Based on results of the comparative genomics analysis, it can be concluded that P. ontarienis and other close Cucurbitariacea species may have a multitrophic lifestyle. A species can become necrotrophic or hemi-biotrophic under specific circumstances (e.g., host shift). This kind of lifestyle was also assumed for saprotrophic Phomopsis liquidambari [54] and endophytic Sarocladium brachiariae [55]. To confirm lifestyle switch or transition, more species of Cucurbitariaceae with different ecological characteristics should be sequenced and analyzed using the comparative genomics approach. The identified arsenals of SMs and CAZYs can cause the Cucurbitariaceae species to be pathogenic on a related plant host. However, pathogenicity assays should be performed to observe the fungus’ capability to cause a symptomatic disease that eventually leads to plant death.

Author Contributions

Conceptualization, E.I., S.M. and S.S.N.M.; methodology, E.I. and S.M.; formal analysis, E.I., S.M. and S.S.N.M.; writing—original draft preparation, E.I.; writing—review and editing, S.M., S.S.N.M. and A.M.E. and S.S.A.-R.; funding acquisition, A.M.E. and S.S.A.-R. All authors have read and agreed to the published version of the manuscript.


Researchers supporting project number (RSP-2021/120), King Saud University, Riyadh, Saudi Arabia.

Institutional Review Board Statement

Not applicable.

Informed Consent Statement

Not applicable.

Data Availability Statement

The datasets generated for this study can be found in the GenBank (NCBI), TreeBASE, MycoBank and MycoCosm.


We acknowledge Genome Quebec for providing sequencing services. Abdallah M. Elgorban and Salim S. Al-Rejaie are thanked for financial support related to the project.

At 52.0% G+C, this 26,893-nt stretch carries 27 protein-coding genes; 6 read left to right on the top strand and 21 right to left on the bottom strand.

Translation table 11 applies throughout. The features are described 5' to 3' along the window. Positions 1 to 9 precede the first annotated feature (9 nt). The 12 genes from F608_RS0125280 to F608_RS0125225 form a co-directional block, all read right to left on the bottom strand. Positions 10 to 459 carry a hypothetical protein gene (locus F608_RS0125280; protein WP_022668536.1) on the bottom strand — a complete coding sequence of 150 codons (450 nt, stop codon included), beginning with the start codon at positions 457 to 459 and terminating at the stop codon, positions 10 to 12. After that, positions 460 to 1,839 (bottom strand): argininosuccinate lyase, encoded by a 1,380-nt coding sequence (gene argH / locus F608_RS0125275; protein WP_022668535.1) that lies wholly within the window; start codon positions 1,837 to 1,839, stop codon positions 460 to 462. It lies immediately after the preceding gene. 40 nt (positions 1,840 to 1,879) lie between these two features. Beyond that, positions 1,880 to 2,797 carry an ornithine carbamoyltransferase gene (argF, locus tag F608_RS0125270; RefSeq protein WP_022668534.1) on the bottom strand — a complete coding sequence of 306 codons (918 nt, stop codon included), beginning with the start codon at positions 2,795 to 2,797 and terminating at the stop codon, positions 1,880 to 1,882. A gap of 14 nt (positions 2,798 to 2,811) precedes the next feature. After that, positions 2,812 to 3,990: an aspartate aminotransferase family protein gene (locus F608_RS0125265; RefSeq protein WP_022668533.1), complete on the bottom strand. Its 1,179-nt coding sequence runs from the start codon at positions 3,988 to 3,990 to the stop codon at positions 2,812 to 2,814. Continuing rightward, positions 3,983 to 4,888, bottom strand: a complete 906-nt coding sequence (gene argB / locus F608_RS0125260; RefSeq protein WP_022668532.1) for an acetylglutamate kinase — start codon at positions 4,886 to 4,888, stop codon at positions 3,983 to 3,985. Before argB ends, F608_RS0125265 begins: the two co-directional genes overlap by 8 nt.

Conflicts of Interest

The authors declare no conflict of interest.


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Figure 1. (A) Ascomata of P. ontariensis on Acer negundo. (B) Ascus. (CE) Ascospores. (F) Peridium. (G) Fourteen-day-old culture on MEA. Scale bars: A = 200 μm, B = 20 μm, CE = 10 μm, F = 5 μm.
Figure 1. (A) Ascomata of P. ontariensis on Acer negundo. (B) Ascus. (CE) Ascospores. (F) Peridium. (G) Fourteen-day-old culture on MEA. Scale bars: A = 200 μm, B = 20 μm, CE = 10 μm, F = 5 μm.
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Figure 2. Phylogram of RAxML tree generated based on the analysis of combined ITS, LSU, tef1 and tub2 sequence data. Bootstrap support values for ML and MP ≥ 50% and BP ≥ 0.90 are defined as ML/MP/BP above and below the nodes. Strain of the new species is in bold. The tree is rooted to Pyrenochaeta nobilis (CBS 407.76).